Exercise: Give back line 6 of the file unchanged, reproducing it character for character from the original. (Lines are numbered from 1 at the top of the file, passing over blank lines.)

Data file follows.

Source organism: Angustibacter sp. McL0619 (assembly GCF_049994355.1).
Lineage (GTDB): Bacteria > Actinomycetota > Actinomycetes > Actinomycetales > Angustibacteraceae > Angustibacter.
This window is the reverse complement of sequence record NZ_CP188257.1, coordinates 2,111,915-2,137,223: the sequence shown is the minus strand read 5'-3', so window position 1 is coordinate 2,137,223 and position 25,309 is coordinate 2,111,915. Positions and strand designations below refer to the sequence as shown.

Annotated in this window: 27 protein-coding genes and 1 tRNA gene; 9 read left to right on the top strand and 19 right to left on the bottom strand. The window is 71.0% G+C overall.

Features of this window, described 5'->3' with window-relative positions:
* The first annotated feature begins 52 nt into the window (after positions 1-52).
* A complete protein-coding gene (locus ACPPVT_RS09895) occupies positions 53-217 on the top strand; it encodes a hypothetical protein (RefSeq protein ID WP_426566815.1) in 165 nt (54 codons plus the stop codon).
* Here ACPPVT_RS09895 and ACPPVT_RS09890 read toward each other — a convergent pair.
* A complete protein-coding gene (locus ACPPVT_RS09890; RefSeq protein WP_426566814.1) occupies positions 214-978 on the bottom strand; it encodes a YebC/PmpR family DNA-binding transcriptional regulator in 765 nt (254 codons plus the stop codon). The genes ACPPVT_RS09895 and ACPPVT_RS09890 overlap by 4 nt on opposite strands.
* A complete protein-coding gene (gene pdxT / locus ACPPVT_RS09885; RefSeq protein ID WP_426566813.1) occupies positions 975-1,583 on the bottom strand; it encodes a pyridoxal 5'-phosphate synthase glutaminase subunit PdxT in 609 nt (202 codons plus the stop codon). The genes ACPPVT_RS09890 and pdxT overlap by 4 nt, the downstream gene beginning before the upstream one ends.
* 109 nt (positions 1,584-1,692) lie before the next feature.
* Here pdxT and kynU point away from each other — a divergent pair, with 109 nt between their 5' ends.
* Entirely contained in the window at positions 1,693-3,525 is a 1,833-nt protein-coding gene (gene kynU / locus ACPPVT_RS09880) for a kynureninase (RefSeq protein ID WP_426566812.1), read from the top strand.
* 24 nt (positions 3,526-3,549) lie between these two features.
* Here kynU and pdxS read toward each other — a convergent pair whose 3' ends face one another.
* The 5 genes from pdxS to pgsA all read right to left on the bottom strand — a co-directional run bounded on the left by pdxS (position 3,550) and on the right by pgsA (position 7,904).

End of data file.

* The first annotated feature begins 52 nt into the window (after positions 1-52).